And by no means is this a Luddite-inspired adventure. The on-board Wi-Fi powers a mobile office suite allowing the crew to access their bank account and print invoices. However, there are space issues. "You have to lie down on your back to put more paper in the printer," Andrus said.
They're navigating by old-school methods, but the chart-plotter back-up is an iPhone app. And the wind-powered boat also has a motor, just in case. And shoppers can track their orders via the barge tracker on MarineTraffic.com.
The project intentionally mixes old- and new-school philosophies. "I think small farmers know implicitly that you have to adapt to the world as it is," Andrus said. "And the Internet is a great way to tell people about this project and why it matters to the river. If you're invisible, you're dead. If you can't convey the story, the supermarket wins every single time."
"In many ways we have our work cut out for us," Andrus said. "The market is always able to provide the lowest common denominator food from somewhere inexpensively. We have to tell the story why our neighbors ought to support local agriculture instead of just buying from the cheapest possible source." Quality, taste and political reasons are key factors, he said.
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The not-for-profit Willowell Foundation and the non-profit Greenhorns are among the project's supporters; plus $16,754 donated by 268 Kickstarter backers. In all, it has cost about $40,000 and more than 2,000 volunteer hours to get this far, Andrus said. It may be the right small-business model for this generation, he said. "What bank would fund this project?" he asked.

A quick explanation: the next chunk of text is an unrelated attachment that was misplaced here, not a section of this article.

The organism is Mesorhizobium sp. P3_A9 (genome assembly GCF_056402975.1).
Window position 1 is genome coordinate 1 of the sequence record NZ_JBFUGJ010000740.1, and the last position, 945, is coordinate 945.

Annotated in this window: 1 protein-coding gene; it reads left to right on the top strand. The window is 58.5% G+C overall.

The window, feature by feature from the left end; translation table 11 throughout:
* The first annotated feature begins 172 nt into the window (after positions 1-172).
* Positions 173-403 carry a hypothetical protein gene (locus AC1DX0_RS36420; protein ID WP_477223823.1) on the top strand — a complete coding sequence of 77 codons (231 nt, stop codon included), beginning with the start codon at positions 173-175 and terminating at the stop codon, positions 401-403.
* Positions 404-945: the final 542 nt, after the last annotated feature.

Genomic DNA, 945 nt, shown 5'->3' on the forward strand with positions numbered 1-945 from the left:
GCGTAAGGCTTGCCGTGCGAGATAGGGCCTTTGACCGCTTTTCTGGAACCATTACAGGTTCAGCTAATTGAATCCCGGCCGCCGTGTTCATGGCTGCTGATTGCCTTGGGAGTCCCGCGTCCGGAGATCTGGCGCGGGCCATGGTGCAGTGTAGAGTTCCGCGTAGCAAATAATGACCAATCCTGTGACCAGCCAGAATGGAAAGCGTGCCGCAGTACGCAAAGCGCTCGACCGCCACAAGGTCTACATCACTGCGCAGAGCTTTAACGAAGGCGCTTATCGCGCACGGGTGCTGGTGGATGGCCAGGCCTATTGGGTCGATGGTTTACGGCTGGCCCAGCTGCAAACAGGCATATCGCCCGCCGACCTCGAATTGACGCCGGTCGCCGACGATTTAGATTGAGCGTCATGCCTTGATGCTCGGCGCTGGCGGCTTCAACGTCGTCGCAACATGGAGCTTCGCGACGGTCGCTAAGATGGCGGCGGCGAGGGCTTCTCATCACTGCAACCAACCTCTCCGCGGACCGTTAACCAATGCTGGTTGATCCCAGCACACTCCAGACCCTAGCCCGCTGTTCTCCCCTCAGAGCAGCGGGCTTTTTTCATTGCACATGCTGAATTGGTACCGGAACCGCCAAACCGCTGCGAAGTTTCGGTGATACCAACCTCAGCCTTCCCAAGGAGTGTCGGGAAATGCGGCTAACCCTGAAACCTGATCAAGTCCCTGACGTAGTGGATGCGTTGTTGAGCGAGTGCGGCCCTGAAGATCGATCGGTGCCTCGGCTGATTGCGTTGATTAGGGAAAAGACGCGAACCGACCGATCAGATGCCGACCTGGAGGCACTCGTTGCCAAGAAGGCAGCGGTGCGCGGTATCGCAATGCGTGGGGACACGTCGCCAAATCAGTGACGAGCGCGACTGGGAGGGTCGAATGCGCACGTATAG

"We're getting off the ground with donations and volunteers and non-profit help," Andrus said. "But we hope to not behave like a charity indefinitely." The plan is to be economically self-sustaining within three years. "Now that we've built the boat and the network ... going forward, our revenue should easily exceed our obligations," he said.
The Vermont Sail project will have its official send-off this Sunday and finish in New York City on Oct. 27. The Ceres will return to Vermont and plan for a regular season of runs after the winter. If they're successful, they will add boats and additional river routes.
The buy-local concept is clearly growing, said Liz Comiskey of the national Farmers Market Coalition. She referred to current USDA numbers that list 8,144 farmers markets in the United States, up from 5,000 in 2008.
The Vermont project isn't the first to add a maritime element to the modern-day farmers market. Other recent maritime purveyors include the FarmBoat in Seattle, the Dragonfly Sail Transport Company in Michigan and the Harvest Harbor and River Vessel Transport Company still in the works for New York Harbor.
However, the Ceres may be the only project with its own lyrical sea shanty, written expressly for the boat. Andrus played down any notions of the crew merrily crooning along. "The other two guys I'm sailing with are not really singers," he said. "But I'm going to bring my accordion and might be persuaded."
—By CNBC's Amy Langfield. Follow her on Twitter, @AmyLangfield.
First published October 4 2013, 11:31 AM